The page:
Tips for Successful Panel Discussions

Panel discussions are a staple of the business conference. Designed to break up the monotony of the scripted keynote speech or the over-rehearsed PowerPoint presentation, the panel discussion allows the audience to listen in on a lively discussion between experts as they share their varied opinions on issues affecting an industry.
At least, that’s what they’re supposed to do. A boring panel discussion can just as easily be the point in the conference where you run to the bathroom, duck out for a coffee or start checking emails or social media from your seat.
As an industry leader, you may be invited to take part in a panel discussion or even be asked to moderate one. Here are some tips to ensure your panel discussion is successful:

#1 Meet Before the Event
As a panel moderator, I insist on contacting each member of my panel beforehand and arrange for us to meet and discuss face to face. I suggest you do this a few days before the conference.
As a panelist, I get nervous if I haven’t been contacted days before the event. Too many conference producers leave it to the last minute and sometimes even arrange for panelists to meet just 30 minutes before everyone is due on stage.
It is essential that you gather the members of the panel at least once. Not only do you want panelists to feel comfortable with one another on stage, as a moderator, it’s your responsibility know well in advance what each is going to talk about.
You need to know each one’s area of expertise, what points they want to make and if there are to be any disagreements in the discussion. This is especially important if you haven’t had a hand in selecting the panelists.
If you’re one of the panelists, knowing your fellow panelists will be an important element in all the tips that follow.

#2 Learn to “Dance”
A good panel discussion is a dance, not a march. The worst panels are where the moderator asks a question and then gets each panelist to answer the question one by one. Then they ask another question and go down the line one by one again, with no opportunities to interact or have any kind of real dialogue.
Great panel discussions are the ones that feel like you are simply eavesdropping on an intense conversation between people who really know their shit.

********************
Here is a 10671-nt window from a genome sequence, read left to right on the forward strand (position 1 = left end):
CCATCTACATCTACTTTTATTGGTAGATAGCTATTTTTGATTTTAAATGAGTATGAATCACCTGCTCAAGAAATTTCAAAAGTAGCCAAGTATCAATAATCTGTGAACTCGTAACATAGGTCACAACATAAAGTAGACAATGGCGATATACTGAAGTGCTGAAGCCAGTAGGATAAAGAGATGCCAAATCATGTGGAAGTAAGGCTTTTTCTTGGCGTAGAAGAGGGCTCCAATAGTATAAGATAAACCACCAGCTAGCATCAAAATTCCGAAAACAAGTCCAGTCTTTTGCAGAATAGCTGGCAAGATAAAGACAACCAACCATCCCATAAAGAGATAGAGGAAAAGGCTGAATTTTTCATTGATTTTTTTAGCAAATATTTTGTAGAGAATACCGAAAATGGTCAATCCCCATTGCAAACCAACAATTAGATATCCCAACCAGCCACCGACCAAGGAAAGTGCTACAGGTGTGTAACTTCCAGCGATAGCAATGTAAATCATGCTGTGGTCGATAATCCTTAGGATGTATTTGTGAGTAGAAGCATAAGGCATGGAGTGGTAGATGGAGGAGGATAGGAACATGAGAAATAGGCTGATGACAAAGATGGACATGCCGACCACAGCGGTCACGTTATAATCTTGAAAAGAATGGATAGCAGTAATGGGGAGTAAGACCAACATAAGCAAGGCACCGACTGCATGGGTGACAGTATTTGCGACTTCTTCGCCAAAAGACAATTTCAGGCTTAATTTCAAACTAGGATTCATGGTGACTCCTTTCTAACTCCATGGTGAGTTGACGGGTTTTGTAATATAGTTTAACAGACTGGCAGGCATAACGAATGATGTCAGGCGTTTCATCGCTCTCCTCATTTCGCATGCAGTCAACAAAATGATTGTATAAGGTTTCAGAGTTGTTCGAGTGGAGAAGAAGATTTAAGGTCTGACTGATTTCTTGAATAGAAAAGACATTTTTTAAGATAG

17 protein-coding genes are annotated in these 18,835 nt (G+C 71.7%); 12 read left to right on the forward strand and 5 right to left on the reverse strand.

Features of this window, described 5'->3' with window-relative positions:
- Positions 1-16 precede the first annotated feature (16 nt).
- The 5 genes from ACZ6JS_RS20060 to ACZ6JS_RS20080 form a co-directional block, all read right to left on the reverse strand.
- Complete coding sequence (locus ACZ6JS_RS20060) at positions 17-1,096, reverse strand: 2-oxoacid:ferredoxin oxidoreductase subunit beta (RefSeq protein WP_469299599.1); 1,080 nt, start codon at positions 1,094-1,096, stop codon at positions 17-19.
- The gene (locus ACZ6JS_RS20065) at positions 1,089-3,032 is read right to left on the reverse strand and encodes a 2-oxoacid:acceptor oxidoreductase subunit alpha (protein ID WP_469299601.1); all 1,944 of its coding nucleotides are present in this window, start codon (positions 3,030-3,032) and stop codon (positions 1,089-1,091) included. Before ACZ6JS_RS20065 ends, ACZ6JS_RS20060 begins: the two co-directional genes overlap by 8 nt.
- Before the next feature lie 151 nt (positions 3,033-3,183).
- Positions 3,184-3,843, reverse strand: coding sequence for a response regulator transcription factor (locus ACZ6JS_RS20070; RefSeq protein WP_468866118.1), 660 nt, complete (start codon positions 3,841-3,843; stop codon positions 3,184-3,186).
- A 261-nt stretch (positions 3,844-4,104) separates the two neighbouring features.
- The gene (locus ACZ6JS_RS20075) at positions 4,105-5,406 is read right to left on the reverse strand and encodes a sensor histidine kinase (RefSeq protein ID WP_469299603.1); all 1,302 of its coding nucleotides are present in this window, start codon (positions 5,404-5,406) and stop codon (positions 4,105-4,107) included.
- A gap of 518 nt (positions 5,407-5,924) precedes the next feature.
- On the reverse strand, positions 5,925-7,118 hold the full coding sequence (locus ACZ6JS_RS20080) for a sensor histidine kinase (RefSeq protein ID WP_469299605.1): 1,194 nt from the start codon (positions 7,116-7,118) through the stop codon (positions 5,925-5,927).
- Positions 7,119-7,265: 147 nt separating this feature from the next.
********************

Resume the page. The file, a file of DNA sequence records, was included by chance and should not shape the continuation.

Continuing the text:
But why do I call it a dance? Well, because like a dance, someone usually leads, while the other moves in step. If two dance partners went off and did their own thing independently of the other, that looks terrible. A good dance is when one dance partner’s moves flow effortlessly with the other’s.
Dance partners can also take turns taking the lead. As the moderator, if you’ve met the panelists beforehand, you would have a good idea which one has the tendency to dominate the conversation. (Yeah, there’s always one.) And so your job is to make sure that doesn’t happen all the time and that you give each dance partner the chance to shine.

#3 Have a Point
Make sure you go into the panel discussion with a clear idea of the one or two messages you want to get across. You’re participating in a panel discussion because you want the recognition as an expert in your field. So if you want to get invited again, you’d better be memorable.
And when I say have a clear idea, I mean actually decide on the exact words to use. Practice saying them over and over out loud. Make sure the words are not only catchy but roll of the tongue with ease.
Among the current Presidential candidates in the United States, I am a big fan of the way Mayor Pete Buttigieg stays on message. Listen to how he uses his young age, 37, to talk about generational change and differentiate himself from the current US President.
In a previous video I also talked about how stand-up comedians do this to perfect their jokes. Getting the words exactly right help you flag your key message and stand out from the crowd.

#4 Design for Disagreement
The most boring panel discussions are the ones where everyone agrees and everyone makes the same points over and over. In an ideal world, the moderator handpicks the panelists to have the most interesting combination of opinions. But that isn’t always the case.
This is why Tip Number One is so important: if you know your panelists and their points of view, you can steer the discussion in such a way that these opinions come out, especially when they’re opposing opinions. Conflict makes for great entertainment so panelists disagreeing on stage should be a good thing.
In Asia, of course, we tend to be a lot less confrontational than in the West. But there are ways to disagree without being abrasive and while maintaining mutual respect. As a panelist, one way to politely disagree is to flag your contrarian opinion up front.
“I’m going to push back on that…” or “I have a different point of view about that…” These are tactful ways to signal disagreement without offending your fellow panelist.

I offer my services as a keynote speaker, conference moderator and executive trainer. Keep me in mind when you’re putting together your next business event.

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